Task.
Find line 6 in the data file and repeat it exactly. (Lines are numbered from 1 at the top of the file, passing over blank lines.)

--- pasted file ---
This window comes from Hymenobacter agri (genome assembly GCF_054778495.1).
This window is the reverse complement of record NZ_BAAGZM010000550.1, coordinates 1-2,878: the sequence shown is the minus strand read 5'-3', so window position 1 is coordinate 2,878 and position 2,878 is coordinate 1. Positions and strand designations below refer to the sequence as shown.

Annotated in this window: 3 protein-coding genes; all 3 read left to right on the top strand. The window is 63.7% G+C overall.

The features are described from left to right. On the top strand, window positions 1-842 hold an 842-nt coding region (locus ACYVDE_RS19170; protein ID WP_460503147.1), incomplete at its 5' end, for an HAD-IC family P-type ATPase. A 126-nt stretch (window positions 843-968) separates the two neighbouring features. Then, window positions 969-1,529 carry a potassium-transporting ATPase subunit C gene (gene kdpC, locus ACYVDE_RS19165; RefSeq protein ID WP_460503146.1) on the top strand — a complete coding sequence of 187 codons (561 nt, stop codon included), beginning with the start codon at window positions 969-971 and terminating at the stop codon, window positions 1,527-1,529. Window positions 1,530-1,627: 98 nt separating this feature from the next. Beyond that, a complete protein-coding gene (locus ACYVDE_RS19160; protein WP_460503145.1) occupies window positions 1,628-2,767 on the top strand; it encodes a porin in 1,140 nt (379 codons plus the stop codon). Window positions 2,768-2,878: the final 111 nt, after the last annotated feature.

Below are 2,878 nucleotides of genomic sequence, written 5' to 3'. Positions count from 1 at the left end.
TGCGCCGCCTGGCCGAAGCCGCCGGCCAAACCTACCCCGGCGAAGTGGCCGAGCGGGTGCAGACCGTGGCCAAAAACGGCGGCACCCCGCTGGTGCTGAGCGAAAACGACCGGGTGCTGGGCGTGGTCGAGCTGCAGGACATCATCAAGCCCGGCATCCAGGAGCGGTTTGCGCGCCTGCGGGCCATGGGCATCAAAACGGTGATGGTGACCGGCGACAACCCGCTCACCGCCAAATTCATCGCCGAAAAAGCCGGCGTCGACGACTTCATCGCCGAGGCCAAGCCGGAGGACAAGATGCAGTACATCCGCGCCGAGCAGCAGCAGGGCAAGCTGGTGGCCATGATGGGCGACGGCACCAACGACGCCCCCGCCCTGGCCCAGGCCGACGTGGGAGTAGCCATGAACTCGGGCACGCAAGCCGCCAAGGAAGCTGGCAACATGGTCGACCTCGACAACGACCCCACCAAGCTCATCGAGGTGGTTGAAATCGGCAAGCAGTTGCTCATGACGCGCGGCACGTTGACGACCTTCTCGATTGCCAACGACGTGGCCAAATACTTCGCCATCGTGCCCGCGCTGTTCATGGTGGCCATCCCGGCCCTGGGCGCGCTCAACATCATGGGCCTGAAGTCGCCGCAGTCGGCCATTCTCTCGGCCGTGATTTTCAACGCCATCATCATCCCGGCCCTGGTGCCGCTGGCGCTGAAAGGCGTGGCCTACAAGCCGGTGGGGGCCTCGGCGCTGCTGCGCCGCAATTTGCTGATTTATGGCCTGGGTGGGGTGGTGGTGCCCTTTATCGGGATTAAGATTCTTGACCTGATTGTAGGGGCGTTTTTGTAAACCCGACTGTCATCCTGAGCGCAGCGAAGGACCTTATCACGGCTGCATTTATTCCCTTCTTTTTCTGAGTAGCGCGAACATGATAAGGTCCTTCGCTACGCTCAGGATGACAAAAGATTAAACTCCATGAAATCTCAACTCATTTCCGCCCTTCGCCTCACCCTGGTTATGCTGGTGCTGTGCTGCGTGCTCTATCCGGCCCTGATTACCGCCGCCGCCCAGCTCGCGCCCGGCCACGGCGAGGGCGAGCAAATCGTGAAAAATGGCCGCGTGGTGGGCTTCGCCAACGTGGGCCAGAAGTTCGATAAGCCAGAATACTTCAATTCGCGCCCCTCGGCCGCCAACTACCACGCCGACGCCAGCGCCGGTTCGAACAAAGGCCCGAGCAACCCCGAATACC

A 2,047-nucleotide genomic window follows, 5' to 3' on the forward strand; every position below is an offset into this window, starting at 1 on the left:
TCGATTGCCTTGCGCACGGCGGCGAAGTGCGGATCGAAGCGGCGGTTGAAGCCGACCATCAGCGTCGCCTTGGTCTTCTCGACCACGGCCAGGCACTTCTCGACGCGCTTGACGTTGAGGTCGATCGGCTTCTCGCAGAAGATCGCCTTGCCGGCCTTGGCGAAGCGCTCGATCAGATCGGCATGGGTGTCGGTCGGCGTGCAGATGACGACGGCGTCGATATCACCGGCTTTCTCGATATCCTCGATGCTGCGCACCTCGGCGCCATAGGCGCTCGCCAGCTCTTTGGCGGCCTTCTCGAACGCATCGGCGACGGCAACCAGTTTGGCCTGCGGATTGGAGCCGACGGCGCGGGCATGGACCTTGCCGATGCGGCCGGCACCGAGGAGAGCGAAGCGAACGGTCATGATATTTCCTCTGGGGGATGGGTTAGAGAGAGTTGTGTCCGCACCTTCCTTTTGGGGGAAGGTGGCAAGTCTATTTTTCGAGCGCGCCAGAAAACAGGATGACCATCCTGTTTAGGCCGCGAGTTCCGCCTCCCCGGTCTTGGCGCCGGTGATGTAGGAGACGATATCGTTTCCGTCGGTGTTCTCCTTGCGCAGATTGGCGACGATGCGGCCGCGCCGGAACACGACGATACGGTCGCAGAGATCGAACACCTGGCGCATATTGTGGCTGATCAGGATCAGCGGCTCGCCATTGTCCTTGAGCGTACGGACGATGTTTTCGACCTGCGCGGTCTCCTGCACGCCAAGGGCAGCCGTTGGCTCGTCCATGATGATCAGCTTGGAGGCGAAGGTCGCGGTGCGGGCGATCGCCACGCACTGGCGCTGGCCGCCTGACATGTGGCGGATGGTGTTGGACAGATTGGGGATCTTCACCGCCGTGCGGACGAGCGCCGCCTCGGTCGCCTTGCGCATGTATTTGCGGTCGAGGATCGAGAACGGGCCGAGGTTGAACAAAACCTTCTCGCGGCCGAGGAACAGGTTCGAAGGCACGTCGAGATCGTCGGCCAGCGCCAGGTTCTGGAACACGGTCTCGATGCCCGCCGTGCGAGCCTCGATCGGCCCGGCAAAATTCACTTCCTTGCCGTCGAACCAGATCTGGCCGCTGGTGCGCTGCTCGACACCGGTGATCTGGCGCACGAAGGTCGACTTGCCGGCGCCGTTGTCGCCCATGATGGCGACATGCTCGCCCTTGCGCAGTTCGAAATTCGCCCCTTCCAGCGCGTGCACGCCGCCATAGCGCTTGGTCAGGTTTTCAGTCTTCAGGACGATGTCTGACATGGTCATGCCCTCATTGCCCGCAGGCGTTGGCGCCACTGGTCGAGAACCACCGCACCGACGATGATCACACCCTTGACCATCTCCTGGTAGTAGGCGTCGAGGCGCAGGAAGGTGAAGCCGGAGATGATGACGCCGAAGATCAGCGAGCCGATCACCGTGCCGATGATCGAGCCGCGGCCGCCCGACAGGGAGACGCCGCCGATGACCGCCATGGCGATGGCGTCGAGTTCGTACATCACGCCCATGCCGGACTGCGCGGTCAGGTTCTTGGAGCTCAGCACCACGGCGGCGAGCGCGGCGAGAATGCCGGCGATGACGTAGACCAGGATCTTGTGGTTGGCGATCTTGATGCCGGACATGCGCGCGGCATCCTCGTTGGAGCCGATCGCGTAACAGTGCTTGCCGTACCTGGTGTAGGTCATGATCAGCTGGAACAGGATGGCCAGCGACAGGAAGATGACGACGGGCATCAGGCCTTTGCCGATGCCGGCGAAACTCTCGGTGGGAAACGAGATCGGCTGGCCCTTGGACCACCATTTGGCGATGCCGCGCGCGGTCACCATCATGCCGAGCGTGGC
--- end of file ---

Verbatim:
TGCGCCGCCTGGCCGAAGCCGCCGGCCAAACCTACCCCGGCGAAGTGGCCGAGCGGGTGCAGACCGTGGCCAAAAACGGCGGCACCCCGCTGGTGCTGAGCGAAAACGACCGGGTGCTGGGCGTGGTCGAGCTGCAGGACATCATCAAGCCCGGCATCCAGGAGCGGTTTGCGCGCCTGCGGGCCATGGGCATCAAAACGGTGATGGTGACCGGCGACAACCCGCTCACCGCCAAATTCATCGCCGAAAAAGCCGGCGTCGACGACTTCATCGCCGAGGCCAAGCCGGAGGACAAGATGCAGTACATCCGCGCCGAGCAGCAGCAGGGCAAGCTGGTGGCCATGATGGGCGACGGCACCAACGACGCCCCCGCCCTGGCCCAGGCCGACGTGGGAGTAGCCATGAACTCGGGCACGCAAGCCGCCAAGGAAGCTGGCAACATGGTCGACCTCGACAACGACCCCACCAAGCTCATCGAGGTGGTTGAAATCGGCAAGCAGTTGCTCATGACGCGCGGCACGTTGACGACCTTCTCGATTGCCAACGACGTGGCCAAATACTTCGCCATCGTGCCCGCGCTGTTCATGGTGGCCATCCCGGCCCTGGGCGCGCTCAACATCATGGGCCTGAAGTCGCCGCAGTCGGCCATTCTCTCGGCCGTGATTTTCAACGCCATCATCATCCCGGCCCTGGTGCCGCTGGCGCTGAAAGGCGTGGCCTACAAGCCGGTGGGGGCCTCGGCGCTGCTGCGCCGCAATTTGCTGATTTATGGCCTGGGTGGGGTGGTGGTGCCCTTTATCGGGATTAAGATTCTTGACCTGATTGTAGGGGCGTTTTTGTAAACCCGACTGTCATCCTGAGCGCAGCGAAGGACCTTATCACGGCTGCATTTATTCCCTTCTTTTTCTGAGTAGCGCGAACATGATAAGGTCCTTCGCTACGCTCAGGATGACAAAAGATTAAACTCCATGAAATCTCAACTCATTTCCGCCCTTCGCCTCACCCTGGTTATGCTGGTGCTGTGCTGCGTGCTCTATCCGGCCCTGATTACCGCCGCCGCCCAGCTCGCGCCCGGCCACGGCGAGGGCGAGCAAATCGTGAAAAATGGCCGCGTGGTGGGCTTCGCCAACGTGGGCCAGAAGTTCGATAAGCCAGAATACTTCAATTCGCGCCCCTCGGCCGCCAACTACCACGCCGACGCCAGCGCCGGTTCGAACAAAGGCCCGAGCAACCCCGAATACC